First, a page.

THE UK Government will “not intervene” in the safe consumption room pilot following the Lord Advocate’s statement, Alister Jack has said.

The Scottish Secretary said that while UK Government policy is against drug use and that safe consumption rooms are “not the easiest solution”, Tory ministers would not block the pilot set for Glasgow.

During Scotland Questions in the House of Commons on Wednesday, Jack acknowledged that the First Minister urged the UK Government not to block the pilot, and warned that without support from the Home Office it would only go ahead in a “limited” capacity.

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Lord Advocate Dorothy Bain earlier this week gave a pilot for a safe consumption facility the green light by stating that drug users would not be prosecuted for possession of illegal substances.

However she cautioned that her statement did not mean that the area would become “an exclusion zone whereby a range of criminality is tolerated”, and will not extend to any other criminal offences.

SNP MP Joanna Cherry initially asked regarding the devolution of drugs policy, with fellow SNP MP Marion Fellows pushing the Scottish Secretary on discussions that UK ministers had had with their Scottish counterparts regarding the pilot.

Speaking in the Commons, Jack said: “Drug consumption rooms are not the easiest solution Honourable Members may think.

The National: “There is no safe way to take illegal drugs; drugs devastate lives, they ruin families, they damage communities.

“And the UK Government believes that the police and the Procurator Fiscal Service should fully enforce the law.

“However, if the Scottish Government and the Lord Advocate decide to proceed with a pilot and on DCRs, drugs consumption rooms, the UK Government will not intervene.”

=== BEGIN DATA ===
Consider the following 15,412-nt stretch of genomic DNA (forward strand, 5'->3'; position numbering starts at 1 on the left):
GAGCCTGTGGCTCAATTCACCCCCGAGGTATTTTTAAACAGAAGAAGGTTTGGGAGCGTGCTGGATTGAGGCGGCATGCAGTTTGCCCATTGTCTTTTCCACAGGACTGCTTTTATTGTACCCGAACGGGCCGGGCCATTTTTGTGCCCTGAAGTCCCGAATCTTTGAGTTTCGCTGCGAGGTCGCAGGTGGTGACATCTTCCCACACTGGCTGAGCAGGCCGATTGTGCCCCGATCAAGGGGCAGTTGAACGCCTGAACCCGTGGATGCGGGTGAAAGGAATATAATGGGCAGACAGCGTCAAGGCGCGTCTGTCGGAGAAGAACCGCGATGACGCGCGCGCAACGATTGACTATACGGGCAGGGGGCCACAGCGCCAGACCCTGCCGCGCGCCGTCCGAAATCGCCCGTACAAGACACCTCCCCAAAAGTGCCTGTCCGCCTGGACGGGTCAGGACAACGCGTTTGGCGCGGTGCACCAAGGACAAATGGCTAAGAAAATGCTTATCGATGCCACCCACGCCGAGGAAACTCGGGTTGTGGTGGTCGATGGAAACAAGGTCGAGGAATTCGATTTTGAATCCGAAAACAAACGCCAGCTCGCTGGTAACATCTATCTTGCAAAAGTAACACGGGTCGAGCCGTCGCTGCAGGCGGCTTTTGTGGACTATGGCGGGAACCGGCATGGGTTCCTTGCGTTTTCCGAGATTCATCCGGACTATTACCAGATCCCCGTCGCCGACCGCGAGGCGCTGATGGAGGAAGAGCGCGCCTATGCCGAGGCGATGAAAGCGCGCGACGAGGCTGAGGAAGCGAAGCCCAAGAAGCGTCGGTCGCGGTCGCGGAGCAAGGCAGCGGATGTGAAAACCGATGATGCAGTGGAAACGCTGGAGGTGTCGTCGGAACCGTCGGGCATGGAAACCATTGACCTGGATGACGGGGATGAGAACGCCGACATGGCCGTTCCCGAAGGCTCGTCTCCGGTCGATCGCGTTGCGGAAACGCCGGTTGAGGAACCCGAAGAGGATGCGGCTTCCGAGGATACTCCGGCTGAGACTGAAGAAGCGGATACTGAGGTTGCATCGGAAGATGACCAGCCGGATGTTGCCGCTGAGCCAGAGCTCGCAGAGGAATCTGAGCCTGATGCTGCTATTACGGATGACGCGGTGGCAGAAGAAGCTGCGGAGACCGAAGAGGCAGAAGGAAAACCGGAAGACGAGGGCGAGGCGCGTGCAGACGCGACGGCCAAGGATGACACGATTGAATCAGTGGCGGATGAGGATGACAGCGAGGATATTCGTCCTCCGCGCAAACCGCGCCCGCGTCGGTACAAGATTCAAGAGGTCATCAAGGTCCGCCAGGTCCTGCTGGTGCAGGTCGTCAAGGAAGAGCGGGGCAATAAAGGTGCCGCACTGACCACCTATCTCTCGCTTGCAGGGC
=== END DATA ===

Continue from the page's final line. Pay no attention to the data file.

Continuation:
Earlier, the Scottish Secretary said there were “no plans” to devolve drug policy to the Scottish Government, despite a Home Affairs Committee report backing such a move if the UK Government refused to support a drug consumption room pilot in Glasgow.

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Jack also claimed that it was “disappointing” that the Scottish Government would not work with UK ministers on Project ADDER, the Tories drug policy that focuses on law enforcement.

“This offer was made with supporting funding, and the E in ADDER is for enforcement,” Jack told MPs.

“And I believe the police and the Procurator Fiscal Service should be enforcing the laws in Scotland, and not decriminalizing drugs because that helps drive people to health solutions.”

The National: Tommy Sheppard

Later, SNP Scotland spokesman Tommy Sheppard described the Lord Advocate’s statement as a “game-changer” as it removes “one of the major obstacles” to a pilot facility to help prevent overdoses.

He added to Jack: “Let me give him another chance to get on the right side of history and to actually say that he will support and work with the Scottish Government to see this pilot project through.”

The Scottish Secretary replied: “I think I’ve been quite clear that the UK Government’s policy is not to proceed with drug consumption rooms and we believe drugs devastate families and destroy communities.

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“But I’m also very clear that the Lord Advocate and the Scottish Government appear to have achieved a workaround that allows them to have a pilot drug consumption room, probably in Glasgow, and the United Kingdom Government will not intervene in that.

“So you now have no more excuses.”

We told how the Lord Advocate (below) released a statement setting out that she would be “prepared to publish a prosecution policy that it would not be in the public interest to prosecute drug users for simple possession offences committed within a pilot safer drugs consumption facility”.

The National: Dorothy Bain KC

The pilot proposal was put forward by Glasgow City Health and Social Care Partnership and Police Scotland, facilitated by the Scottish Government.

Bain said she had not been asked to sign off on a specific pilot and that it would “not be appropriate” for her to do so, but her statement allows the plans to move forward for a city centre facility.

Police Scotland will still have the ability to “effectively police the facility” ensuring that the wider community, those operating the pilot and users of the facility are “kept safe”, the Lord Advocate added.

The UK Government has repeatedly rejected pleas for such a facility to be given approval, insisting that there is “no safe way to take illegal drugs”.

A Home Office spokesperson said it had "no plans" to consider safe consumption rooms in response to the FM's comments urging Westminster not to intervene.